40 points for tesco spend
      10 points pay+ bonus

      That’s 90 points worth 216 Avios.

  • Memesweeper says:

    One more potentially very good use of gold priority is one-way tickets. Even in economy, booked months ahead of time, these can be laughably expensive on BA for mid- and long-haul.

  • LeeR says:

    O/T There’s a £335 for 10,000 Avios offer doing the rounds on the BA Amex.

  • Cheshire Pete says:

    Not sure if even Rob knows this, we only uncovered it when booking the now
    Cancelled 747 Manchester flights using Gold benefit to force open Club seats.

    Only 1 seat was ever for sale at any time. We
    Couldn’t book our reward together as until
    We booked the 1st seat, the next one would not open up.

    Apparently this is to discourage Gold
    Member forcing open multiple seats in one booking……

  • Shoestring says:

    O/T looks like Orbis is not showing up with the £100 matched bonus on a hobby ISA this year (so far, anyway). If you already did the Virgin ISA for Virgin Miles or don’t fancy their new terms, here’s an alternative. It’s Wealthify – get £40 bonus on a £400 investment after 6 months. The good news is: you don’t have to wrap it in an ISA, there’s a general investment alternative. Google MSE Wealthify and you’ll see it, you have to use their link to get the £40. Set up is relatively painless, about 3 mins. Obvs there are different risk profiles available, on a 1-5 scale and you might want to be 1 Cautious if it’s only a hobby investment, in it for the £40 bonus.

    • Shoestring says:

      @Harry T – entirely up to the investor, but my approach with both Virgin Isa and Orbis was that the generous bonus offered in each case was enough to make you just want to preserve capital & not expect or want anything more from the investment. So going for the most cautious option was logical. Don’t forget these are hobby investments, ie I’d see coming out £40 up (or £80 with the missus’ a/c as well 🙂 ) as being similar to making 4000/ 8000 free Avios.

      • Harry T says:

        Thanks – I’m not experienced with investments so wouldn’t want to risk losing money for a relatively small reward. You can cancel after six months and there’s no fees? If so, looks like a good deal.

    • Shoestring says:

      @Harry T – that £40 would be a 20% return (min 6 months)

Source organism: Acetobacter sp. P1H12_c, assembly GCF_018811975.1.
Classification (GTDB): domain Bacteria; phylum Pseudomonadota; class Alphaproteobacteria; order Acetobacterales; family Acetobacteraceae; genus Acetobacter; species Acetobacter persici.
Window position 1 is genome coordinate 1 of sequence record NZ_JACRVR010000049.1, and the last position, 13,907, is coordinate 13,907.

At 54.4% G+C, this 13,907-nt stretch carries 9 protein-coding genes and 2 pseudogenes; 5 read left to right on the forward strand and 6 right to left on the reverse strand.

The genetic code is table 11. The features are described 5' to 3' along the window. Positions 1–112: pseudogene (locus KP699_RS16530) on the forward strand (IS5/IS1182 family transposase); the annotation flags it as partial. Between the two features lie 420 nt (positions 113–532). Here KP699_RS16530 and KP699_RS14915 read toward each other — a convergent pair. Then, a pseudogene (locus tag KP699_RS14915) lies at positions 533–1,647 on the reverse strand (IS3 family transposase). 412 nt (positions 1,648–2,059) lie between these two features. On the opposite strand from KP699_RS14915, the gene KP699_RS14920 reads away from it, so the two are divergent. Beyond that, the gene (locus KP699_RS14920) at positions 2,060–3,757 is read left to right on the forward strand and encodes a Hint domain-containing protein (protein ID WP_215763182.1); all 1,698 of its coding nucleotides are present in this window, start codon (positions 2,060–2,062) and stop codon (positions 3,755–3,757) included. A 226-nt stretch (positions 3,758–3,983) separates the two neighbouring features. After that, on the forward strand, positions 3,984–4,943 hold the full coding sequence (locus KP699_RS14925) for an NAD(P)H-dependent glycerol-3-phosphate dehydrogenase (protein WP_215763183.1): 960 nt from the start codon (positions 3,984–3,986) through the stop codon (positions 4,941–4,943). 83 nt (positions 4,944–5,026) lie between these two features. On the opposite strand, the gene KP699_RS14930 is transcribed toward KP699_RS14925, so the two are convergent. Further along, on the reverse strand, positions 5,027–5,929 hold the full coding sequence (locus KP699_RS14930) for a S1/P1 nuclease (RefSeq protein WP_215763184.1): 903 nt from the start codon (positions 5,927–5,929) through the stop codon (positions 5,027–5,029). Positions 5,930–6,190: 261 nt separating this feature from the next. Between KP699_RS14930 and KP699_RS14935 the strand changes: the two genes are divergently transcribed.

• Lumma says:

    Surely the whole point is you can book an economy reward for the same price as a club europe so the short haul strategy would be

    1) regular rewards
    2) club europe reward
    3) gold priority reward

    You’d be mad to pay double points for club europe as a gold if there’s a seat in economy (4000+ avios for an empty seat next to you and some free food and drink) but you might as well go for club europe, unless there’s no availability for your preferred flight.

    I’ve reluctantly booked club europe redemptions in my last 18 months as a silver but i’d never book if a economy seat was available.

    It always seems strange that you hit silver and gold by mainly flying premium cabins but there’s less need to pay extra when you have the status, especially on shorthaul

    • Chris L says:

      I guess the traditional assumption is that most heavy travellers are such because they travel for business, in premium cabins, but wouldn’t consider parting with their own hard-earned for anything more than economy. This is a flawed assumption now as there is a growing market of premium leisure travellers (e.g. retiring baby boomers whose kids have left home) and surely it should be the airline’s strategy to encourage discretionary spending.

      Those who travel for business often don’t have much control over which alliance is used or which cabin they are booked in. I believe Rob has made the point here before that someone who drops £3,600 on a pair of CW tickets in a sale is making a comparatively greater commitment than a business traveller whose ticket may have cost more, but didn’t have full control over its booking.

      So in summary, I agree that there is a big problem here that if you travel in premium cabins anyway, status benefits have much less value. This will be more true with the new Club World, even if BA decide to continue its hateful paid seat selection policy.

      • Doug M says:

        “to continue its hateful paid seat selection policy.”
        That seems an odd thing to say, hateful?

        • Shoestring says:


          • TGLoyalty says:

            Really? It’s just a seat. Yes they aren’t equal but that’s why people with status (yes I’ve shown loyalty to get mine and it’s all self funded) have first pick for free.

            If you are on the same booking what are the chances you won’t be sat next to each other somewhere on the plane?

            Or is that the issue?

  • Esme Cook says:

    Some time ago, you did an article on a good flight to gain max. tier points on a flight operated, I think, by Qatar, I’m trying to reach gold before the end of my year in Oct. Can you point me in the right direction please. Many thanks